Stop 9: Saddle Road
The road that runs between Mauna Kea to the north and Mauna Loa to the south is called the Saddle Road. Here you can get fine views of the many lava flows that have extended down the flanks of Mauna Loa, as well as some of the larger cinder cones from Mauna Kea.
This is a view looking up towards the summit of Mauna Kea, close to where the road goes to Hale Pohaku and the astronomical telescopes ( Stop #8 ).
This is a mosaic of three photos of Mauna Loa taken from the Saddle Road. Here we can see many of the individual lava flows from the North East Rift Zone, as well as the NOAA weather station (red arrow).
Parts of the saddle Road are very bleak, as lava flows from Mauna Loa have frequently covered the area over the last two hundred years. Here we see part of the pahoehoe lava flow (the shiny surface) that was erupted in 1942 that has partially buried the older (darker) aa flow.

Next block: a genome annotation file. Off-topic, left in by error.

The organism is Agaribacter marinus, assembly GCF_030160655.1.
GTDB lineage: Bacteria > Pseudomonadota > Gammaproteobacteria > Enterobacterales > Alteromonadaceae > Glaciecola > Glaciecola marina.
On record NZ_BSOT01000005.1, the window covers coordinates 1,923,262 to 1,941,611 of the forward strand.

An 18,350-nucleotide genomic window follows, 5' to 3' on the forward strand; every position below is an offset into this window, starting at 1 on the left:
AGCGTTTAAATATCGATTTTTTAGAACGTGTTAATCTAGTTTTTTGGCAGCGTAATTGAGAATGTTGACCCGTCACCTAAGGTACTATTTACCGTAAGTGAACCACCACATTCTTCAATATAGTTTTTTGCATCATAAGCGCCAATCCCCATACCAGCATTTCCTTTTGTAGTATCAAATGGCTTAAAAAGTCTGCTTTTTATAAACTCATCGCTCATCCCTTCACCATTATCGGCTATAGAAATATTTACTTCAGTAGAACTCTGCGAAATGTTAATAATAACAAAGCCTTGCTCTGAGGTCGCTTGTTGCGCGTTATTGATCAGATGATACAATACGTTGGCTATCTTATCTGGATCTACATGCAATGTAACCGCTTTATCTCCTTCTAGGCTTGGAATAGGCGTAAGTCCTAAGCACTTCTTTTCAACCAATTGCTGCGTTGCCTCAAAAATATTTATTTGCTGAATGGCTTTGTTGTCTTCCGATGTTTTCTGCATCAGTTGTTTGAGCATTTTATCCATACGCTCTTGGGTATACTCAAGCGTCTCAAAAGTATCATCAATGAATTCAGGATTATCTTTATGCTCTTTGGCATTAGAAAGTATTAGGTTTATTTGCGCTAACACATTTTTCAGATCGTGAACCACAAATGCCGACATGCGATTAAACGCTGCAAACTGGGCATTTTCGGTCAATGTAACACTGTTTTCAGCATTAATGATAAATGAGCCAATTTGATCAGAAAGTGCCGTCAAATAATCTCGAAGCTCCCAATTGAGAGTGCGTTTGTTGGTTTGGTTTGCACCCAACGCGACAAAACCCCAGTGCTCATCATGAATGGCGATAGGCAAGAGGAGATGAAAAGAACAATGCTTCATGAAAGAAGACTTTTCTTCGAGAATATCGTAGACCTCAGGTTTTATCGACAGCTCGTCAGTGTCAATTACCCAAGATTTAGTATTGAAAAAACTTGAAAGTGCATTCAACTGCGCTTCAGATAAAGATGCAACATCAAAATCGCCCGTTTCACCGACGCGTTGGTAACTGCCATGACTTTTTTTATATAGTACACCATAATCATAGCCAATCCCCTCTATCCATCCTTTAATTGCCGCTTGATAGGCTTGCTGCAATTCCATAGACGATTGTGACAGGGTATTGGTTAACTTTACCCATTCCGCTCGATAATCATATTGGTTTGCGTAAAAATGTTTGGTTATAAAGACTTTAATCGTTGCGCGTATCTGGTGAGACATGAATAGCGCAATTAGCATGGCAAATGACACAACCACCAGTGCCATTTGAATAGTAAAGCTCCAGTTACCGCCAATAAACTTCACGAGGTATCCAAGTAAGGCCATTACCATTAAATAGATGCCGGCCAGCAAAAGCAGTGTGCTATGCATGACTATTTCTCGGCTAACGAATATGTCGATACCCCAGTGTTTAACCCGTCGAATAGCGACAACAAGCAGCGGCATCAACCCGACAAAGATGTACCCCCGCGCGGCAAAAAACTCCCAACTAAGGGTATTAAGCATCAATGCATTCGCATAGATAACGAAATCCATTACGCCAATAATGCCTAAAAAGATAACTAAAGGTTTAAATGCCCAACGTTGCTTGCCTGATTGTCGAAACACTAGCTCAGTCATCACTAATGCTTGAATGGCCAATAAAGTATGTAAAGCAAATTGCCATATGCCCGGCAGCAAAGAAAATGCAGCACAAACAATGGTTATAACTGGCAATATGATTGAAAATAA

From here you can continue on to Stop 10 on the ground, or you can pick another point from the Big Island Virtual Field Trip page.
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Authors: Peter Mouginis-Mark & Lori Glaze
Copyright by P. Mouginis-Mark
Curator: Lori Glaze
Page Design: Laurence Laforga
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